Redress - Ending Torture, Seeking Justice for Survivors
Reparation News
July 2015
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Dear friends and colleagues,

Welcome to our latest edition of Reparation News. Please find below a summary of recent case updates, news and publications from REDRESS. We hope you find this resource useful and invite you to know more about our work. For the most up-to-date information, you can follow us on Twitter and Facebook. Please contact us if you have any questions about our work, want to learn more or would like to collaborate with us. Thank you for your continued interest in our work and for your support. 

Carla Ferstman



Case updates

Photo credit: B. Hussein Soetoro

Inter-American Commission orders precautionary measures against USA for Guantanamo Bay detainee

The Inter-American Commission on Human Rights ordered precautionary measures in the case of Guantanamo detainee Mustafa Al-Hawsawi on 7 July, deeming them necessary to protect his life and personal integrity. The Commission specifically asked the United States to provide him with the necessary medical care to treat the injuries incurred during his detention and interrogation by its Central Intelligence Agency (CIA). Mr Al-Hawsawi suffers from Hepatitis C, tearing within his rectum and a rectal prolapse among other ailments. Some of the abuses he suffered at the hands of the CIA -including "sodomy with a foreign object”-  were described in a US Senate Committee on Intelligence report released last year. Mr Al-Hawsawi has been detained in Guantanamo Bay since 2006, where he has received poor and sporadic medical care, according to his lawyers. An analysis of public evidence suggests that he was held at undisclosed locations in various European countries, including Lithuania, after being kidnapped in 2003 in Pakistan. REDRESS has been working to clarify the role of these states where he is believed to have been detained and interrogated. 

Read more about the case 


UN Working Group on Arbitrary Detention calls on release of British activist jailed in Ethiopia

In a case that REDRESS and REPRIEVE are supporting, the UN Working Group on Arbitrary Detention has called for the immediate release of Andargachew Tsege, a British citizen and Ethiopian opposition activist, and for him to be compensated. He was kidnapped while in transit at the airport in Sanaa, Yemen, handed over to Ethiopian officials and taken, without any legal process, into Ethiopia. The African Commission on Human and Peoples' Rights is also considering the responsibility of Ethiopia for a variety of breaches of the African Charter.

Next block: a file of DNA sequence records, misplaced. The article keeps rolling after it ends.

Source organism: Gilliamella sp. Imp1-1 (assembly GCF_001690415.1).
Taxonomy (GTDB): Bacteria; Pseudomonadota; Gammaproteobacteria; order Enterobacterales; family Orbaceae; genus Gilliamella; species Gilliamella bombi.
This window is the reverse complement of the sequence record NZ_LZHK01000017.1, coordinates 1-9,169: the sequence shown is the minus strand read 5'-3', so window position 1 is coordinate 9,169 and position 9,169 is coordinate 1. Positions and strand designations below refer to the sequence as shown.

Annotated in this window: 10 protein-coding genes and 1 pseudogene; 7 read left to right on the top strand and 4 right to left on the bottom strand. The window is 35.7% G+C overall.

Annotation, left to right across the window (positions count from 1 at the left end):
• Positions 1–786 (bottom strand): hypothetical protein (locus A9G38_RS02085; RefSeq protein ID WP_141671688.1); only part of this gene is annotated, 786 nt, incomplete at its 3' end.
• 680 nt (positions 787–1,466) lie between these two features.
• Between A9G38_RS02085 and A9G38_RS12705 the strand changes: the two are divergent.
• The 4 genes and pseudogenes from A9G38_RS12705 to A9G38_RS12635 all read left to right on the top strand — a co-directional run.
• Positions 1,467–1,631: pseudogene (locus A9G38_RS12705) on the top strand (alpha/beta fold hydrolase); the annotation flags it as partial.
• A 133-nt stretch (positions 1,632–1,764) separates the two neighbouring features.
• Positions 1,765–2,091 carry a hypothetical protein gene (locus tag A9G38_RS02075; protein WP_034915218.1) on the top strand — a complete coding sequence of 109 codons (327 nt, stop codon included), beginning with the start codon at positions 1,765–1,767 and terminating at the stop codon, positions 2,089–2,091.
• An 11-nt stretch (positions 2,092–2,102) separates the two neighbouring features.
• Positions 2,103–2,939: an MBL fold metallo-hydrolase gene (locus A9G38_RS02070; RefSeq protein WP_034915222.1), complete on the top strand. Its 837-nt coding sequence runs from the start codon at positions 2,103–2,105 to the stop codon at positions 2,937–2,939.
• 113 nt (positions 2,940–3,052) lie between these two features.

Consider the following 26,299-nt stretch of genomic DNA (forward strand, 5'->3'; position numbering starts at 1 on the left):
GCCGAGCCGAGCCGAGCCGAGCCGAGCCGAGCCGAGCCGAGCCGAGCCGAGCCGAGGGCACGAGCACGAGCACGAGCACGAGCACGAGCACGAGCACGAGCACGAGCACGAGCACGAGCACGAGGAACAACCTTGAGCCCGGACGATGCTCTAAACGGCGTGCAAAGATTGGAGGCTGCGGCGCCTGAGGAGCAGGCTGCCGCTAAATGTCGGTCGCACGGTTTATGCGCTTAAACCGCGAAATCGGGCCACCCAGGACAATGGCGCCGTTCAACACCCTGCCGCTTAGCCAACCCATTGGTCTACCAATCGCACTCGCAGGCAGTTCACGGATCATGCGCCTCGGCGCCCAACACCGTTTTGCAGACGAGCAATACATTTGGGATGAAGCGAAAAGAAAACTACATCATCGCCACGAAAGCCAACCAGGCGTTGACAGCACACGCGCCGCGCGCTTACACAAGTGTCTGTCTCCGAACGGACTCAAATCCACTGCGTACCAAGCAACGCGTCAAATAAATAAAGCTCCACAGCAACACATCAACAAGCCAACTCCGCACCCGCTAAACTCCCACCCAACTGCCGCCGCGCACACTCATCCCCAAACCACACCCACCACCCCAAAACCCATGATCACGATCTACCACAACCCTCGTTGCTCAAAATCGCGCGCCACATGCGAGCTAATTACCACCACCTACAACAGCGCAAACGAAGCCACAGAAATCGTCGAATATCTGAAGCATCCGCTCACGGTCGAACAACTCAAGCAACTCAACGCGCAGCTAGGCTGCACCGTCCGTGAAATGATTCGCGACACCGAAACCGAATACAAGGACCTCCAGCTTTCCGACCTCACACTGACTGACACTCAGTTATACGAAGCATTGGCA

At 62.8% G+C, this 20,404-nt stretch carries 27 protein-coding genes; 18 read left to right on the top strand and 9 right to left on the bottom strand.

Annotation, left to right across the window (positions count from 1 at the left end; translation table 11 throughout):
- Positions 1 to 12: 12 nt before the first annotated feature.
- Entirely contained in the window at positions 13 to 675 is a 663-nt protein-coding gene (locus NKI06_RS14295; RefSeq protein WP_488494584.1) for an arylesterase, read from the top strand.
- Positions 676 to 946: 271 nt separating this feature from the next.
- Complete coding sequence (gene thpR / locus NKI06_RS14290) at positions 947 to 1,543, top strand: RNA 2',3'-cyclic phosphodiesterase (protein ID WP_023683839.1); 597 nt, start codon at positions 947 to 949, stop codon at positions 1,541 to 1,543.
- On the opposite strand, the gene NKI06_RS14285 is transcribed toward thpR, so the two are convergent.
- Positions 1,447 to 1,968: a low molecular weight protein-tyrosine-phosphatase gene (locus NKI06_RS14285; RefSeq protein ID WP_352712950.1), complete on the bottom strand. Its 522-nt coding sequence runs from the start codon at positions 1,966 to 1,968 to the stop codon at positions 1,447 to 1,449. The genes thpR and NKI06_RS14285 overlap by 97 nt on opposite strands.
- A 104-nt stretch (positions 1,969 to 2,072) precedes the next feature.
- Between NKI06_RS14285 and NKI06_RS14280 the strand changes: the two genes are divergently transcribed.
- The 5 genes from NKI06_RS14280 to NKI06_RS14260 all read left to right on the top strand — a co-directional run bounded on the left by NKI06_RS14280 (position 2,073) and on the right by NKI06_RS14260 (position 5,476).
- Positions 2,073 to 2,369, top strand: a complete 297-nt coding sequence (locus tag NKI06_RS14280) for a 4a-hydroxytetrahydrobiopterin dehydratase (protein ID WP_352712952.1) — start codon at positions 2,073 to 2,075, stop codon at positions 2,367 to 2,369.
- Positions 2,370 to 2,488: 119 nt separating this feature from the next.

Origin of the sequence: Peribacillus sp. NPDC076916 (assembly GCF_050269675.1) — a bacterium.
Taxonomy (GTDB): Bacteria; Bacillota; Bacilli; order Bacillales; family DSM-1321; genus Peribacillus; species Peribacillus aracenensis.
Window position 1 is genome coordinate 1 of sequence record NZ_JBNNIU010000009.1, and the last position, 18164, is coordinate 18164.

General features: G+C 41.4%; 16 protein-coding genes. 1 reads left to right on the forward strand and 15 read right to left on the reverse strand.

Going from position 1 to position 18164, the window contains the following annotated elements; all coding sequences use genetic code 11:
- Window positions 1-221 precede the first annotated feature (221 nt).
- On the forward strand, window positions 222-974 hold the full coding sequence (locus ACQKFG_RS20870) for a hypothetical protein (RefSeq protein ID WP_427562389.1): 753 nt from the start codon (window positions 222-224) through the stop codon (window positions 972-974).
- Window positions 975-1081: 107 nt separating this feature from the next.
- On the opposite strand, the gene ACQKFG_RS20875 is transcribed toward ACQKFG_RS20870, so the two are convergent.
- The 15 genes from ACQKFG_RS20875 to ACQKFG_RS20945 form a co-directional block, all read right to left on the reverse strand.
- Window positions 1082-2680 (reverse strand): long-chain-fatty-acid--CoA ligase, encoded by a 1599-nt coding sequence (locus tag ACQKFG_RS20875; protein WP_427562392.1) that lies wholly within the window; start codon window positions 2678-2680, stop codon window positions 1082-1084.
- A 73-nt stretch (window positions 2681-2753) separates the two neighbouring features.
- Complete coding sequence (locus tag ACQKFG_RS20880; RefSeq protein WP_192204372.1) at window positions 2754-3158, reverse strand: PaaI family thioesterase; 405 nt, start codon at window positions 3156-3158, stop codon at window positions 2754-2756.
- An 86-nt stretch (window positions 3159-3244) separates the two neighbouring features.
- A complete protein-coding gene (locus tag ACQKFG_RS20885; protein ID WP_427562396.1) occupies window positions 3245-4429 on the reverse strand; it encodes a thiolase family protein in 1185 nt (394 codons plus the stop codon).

More information on the case here


REDRESS to intervene before the Supreme Court in Belhaj case

On 29 July 2015 REDRESS and other human rights organisations were granted permission to intervene before the Supreme Court in the case brought by a former anti-Gaddafi leader, Abdul-Hakim Belhaj, and his wife, Fatima Bouchar, against the British intelligence and security officials they claim were involved in their abduction and illegal transfer to Libya, where they were tortured.

In 2013, the High Court struck out their lawsuit after finding that, even though they had a “potentially well-founded claim” that the UK authorities were “directly implicated” in their abduction, the case should not be heard because it could damage UK-US relations. In 2014, however, the Court of Appeal ruled that they had the right to sue these officials because the failure to allow so would result in a denial of a legal remedy for very grave allegations of human rights violations. The Court held that the risk of displeasing other States could not outweigh the imperative of providing access to justice to victims. 

The UK government has been granted permission to appeal the decision to the Supreme Court on both the issue of foreign act of state and state immunity. REDRESS, JUSTICE, Amnesty International and the International Commission applied to intervene in the case before the Supreme Court, after having intervened in the case before the Court of Appeal.

Read more about the case


Sudan: REDRESS and partners pursue case on behalf of lawyer

REDRESS and partners continue to pursue a complaint on behalf of Abdel Moneem Adam Mohammed against Sudan before the African Commission on Human and Peoples' Rights (ACHPR). Mr Mohammed is a Sudanese lawyer who was arbitrarily arrested in 2014 by Sudanese intelligence and security officers after providing legal assistance to human rights activists. In a new submission to the ACHPR on 10 July, we argued that our complaint from 20 February 2015 should be considered admissible as our client cannot obtain an effective or sufficient remedy in Sudan. We asked the ACHPR to examine allegations that Sudan has violated several of Mr Mohammed's rights under the African Charter, including his right to be free from torture and ill-treatment, and his right to liberty and security and to freedom of expression. Our partners are the African Centre for Justice and Peace Studies (ACJPS) and the East and Horn for Africa Human Rights Defenders Project (EHAHRDP).